Sunday Pontiac: July, 2019

Pontiac was established by General Motors as a companion make to Oakland in 1926. Unlike the other such makes created at that time (Marquette for Buick, Viking for Oldsmobile and LaSalle for Cadillac) Pontiac was so successful that it “killed” its parent as Oakland production ceased with the 1931 model year.

My first car was a 1967 Pontiac GTO, shown here. The car I’ve owned the longest, at least as of now, was a 1995 Pontiac Grand Prix that I purchased new upon moving to California and that I owned for nine years. I am a big fan of many Pontiac models up to and including the Solstice. Given my personal connection I probably lament the loss of Pontiac more than that of any other defunct American make.

From Mecum Auctions a picture of a 1962 Pontiac Catalina convertible offered for sale at their Kissimmee auction in 2016:


See the source image

See the source image


The second picture is also from Mecum and is of a ’62 Catalina convertible offered at their Indianapolis auction in 2015. Note the famous Pontiac eight-lug wheels on the second car.

Pontiac produced 16,877 Catalina convertibles in 1962. They also offered a convertible in the Tempest (20,635 produced) and the Bonneville (21,582). The famous Pontiac 389 cubic-inch V8 with the Tri-Power setup, three Rochester two-barrel carburetors, was offered on the Catalina. It was rated at 318 HP/430 LB-FT of torque. Buick had a reputation for making motors with lots of torque, but Pontiac engines did as well. Some sources list the Super Duty 421 cubic-inch engine with dual four-barrel carburetors as being available on the Catalina. According to this article, most of the 180 or so Super Duty engines made in 1962 were installed in Catalinas. This engine was conservatively rated at 405 HP, but was probably closer to 450. The actual torque output was almost certainly at least 500 LB-FT.

I acknowledge that some/most of my interest in this car stems from the fact it’s a Pontiac. If you’re a Pontiac fan I would very much like to hear from you and/or post your thoughtful comments.








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Paean for Pontiac

I meant to write this last Friday, which was the 9th anniversary of that sad day when General Motors announced the end of Pontiac. That make has probably meant more to me than any other. First, a little history.

Pontiac was created in 1926 as a companion make to Oakland. Alfred Sloan, then President of GM, believed that more market segments existed than the company had cars. Around the same time, General Motors also introduced the Viking as a companion to Oldsmobile, the Marquette as a companion to Buick and the LaSalle as a companion to Cadillac. Obviously, Pontiac was the most successful of the GM companion makes as only LaSalle even made it to 1940 and Pontiac was so successful that it “killed” its “parent,” the Oakland.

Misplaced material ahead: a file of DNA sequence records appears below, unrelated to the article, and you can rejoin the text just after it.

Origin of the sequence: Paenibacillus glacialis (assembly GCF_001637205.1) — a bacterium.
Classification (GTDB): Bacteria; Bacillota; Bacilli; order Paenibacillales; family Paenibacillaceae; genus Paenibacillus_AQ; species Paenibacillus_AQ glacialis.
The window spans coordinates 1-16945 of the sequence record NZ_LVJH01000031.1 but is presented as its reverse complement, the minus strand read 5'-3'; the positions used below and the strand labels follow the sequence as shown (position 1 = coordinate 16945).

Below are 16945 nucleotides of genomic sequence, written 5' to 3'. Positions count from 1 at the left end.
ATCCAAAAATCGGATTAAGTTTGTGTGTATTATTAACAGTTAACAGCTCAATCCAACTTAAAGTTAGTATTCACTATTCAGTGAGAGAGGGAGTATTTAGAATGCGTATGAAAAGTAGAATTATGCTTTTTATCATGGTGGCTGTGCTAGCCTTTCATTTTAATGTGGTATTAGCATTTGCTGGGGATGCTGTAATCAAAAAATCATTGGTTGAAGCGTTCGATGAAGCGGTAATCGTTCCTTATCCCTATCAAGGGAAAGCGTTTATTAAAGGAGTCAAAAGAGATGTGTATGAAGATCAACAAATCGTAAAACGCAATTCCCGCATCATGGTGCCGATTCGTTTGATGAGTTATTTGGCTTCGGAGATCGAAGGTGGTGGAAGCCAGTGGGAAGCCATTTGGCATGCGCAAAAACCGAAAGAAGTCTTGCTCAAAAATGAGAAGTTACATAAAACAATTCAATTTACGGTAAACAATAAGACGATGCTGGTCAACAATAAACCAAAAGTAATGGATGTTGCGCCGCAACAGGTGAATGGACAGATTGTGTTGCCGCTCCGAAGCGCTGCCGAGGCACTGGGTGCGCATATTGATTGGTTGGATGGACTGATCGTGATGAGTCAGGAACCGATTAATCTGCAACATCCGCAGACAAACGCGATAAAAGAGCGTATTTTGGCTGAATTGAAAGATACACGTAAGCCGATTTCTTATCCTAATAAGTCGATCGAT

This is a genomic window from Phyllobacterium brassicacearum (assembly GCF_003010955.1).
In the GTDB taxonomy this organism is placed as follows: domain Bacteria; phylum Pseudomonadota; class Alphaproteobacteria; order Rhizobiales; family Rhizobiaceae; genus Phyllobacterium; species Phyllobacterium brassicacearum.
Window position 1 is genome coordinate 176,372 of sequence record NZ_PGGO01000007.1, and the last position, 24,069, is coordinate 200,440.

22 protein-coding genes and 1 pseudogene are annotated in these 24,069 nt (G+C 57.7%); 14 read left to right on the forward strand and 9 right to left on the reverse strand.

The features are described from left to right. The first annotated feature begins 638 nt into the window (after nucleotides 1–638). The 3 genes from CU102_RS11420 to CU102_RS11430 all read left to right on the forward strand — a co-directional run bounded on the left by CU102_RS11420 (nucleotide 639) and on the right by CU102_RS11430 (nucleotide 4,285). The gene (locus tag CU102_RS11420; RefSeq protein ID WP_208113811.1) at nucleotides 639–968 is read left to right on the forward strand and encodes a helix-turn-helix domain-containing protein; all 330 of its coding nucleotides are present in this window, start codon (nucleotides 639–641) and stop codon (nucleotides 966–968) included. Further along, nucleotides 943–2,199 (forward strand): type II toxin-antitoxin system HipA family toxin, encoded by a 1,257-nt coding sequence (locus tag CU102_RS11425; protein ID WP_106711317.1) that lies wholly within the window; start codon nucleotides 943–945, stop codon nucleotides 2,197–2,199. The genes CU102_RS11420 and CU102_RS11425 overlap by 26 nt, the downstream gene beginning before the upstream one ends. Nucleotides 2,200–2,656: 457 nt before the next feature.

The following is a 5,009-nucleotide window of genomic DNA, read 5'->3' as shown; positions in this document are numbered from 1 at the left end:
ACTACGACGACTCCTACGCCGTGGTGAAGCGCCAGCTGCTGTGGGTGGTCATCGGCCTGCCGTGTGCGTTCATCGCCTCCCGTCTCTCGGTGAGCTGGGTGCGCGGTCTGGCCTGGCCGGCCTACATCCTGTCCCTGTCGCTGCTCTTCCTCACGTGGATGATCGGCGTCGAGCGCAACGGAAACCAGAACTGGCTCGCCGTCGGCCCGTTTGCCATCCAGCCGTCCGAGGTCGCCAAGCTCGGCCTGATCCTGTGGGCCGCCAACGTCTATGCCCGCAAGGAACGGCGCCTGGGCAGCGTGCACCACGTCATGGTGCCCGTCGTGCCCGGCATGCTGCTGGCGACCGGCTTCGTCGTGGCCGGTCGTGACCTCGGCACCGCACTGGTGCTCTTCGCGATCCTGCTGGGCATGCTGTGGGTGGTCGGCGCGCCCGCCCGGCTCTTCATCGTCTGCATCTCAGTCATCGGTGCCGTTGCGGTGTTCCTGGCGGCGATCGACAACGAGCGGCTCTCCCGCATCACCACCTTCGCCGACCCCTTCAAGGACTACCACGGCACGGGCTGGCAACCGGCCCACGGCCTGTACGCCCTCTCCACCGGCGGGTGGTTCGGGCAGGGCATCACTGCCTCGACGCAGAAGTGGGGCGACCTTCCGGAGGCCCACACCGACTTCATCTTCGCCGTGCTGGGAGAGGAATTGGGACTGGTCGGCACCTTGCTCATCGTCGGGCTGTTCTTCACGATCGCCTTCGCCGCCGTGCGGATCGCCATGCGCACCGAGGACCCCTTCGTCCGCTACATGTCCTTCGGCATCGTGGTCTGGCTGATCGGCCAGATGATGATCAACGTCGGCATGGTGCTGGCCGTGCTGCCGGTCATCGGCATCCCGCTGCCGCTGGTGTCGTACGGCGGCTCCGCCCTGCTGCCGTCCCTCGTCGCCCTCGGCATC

Pontiac finished third in US sales, behind only Chevrolet and Ford, for nine consecutive years from 1962 to 1970, inclusive. Note that run began two model years before the introduction of the GTO in 1964. Of course, the GTO is considered to be the first modern muscle car and the car that, therefore, started the US muscle car boom that lasted until the early 1970s.

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From a picture of a 1967 Pontiac GTO. My first car was one of those and I still miss it to this day. I have written about that car before, both in this blog and my previous one. Pontiac engines were known for their torque; the base 400 cubic-inch V-8 engine (the one I had) was rated at 335 HP, but 441 LB-FT of torque. My car actually ate a pair of motor mounts. I guess I had more of a lead foot in those days.  🙂

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From a picture of a 1995 Pontiac Grand Prix. I bought one of these new when I moved to California and it holds the distinction of being the car I owned the longest: 9 years. It was also the first car that I owned in multiple states as I took it to Texas when my wonderful wife and I moved there in 2000.

Speaking of my wonderful wife, she also has a Pontiac connection:

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From a picture of a 1979 Trans Am. My wonderful wife once owned one of these although I did not know her then. She still speaks highly of that car.

General Motors is no longer manufacturing cars with the Pontiac name, but is still using the name to make money as it sells products with the Pontiac logo(s). Yes, the automobile market and world have changed, but don’t forget that Pontiac was axed in favor of retaining Buick only because Buick is popular in China, which is the world’s largest auto market. Take a look at this table of US sales by calendar year:

 Pontiac   Buick
2000 542,427 404,612
2001 456,664 373,924
2002 441,203 370,549
2003 408,673 259,348

I can’t seem to find more recent sales data. Both makes saw declining sales, but Pontiac consistently outsold Buick and was third in sales, behind only Chevrolet and Ford, in all four years. Maybe the data from 2004-2008 was different, but how different could it have been?

The badge engineering begun by GM in the late 1950s, and which accelerated in the late 1970s, didn’t do any of the makes any good in the long-run even though it may have been good for the company in the short-run. As the differences between makes disappeared customer behavior changed in a negative way for GM. Going off on a tangent, I still think GM should let Buick have a revised and improved version of the Pontiac Solstice/Saturn Sky as a halo car.

Anyway, Pontiac was a very important make in the history of the US automobile industry. It was also important in my history. Long live Pontiac!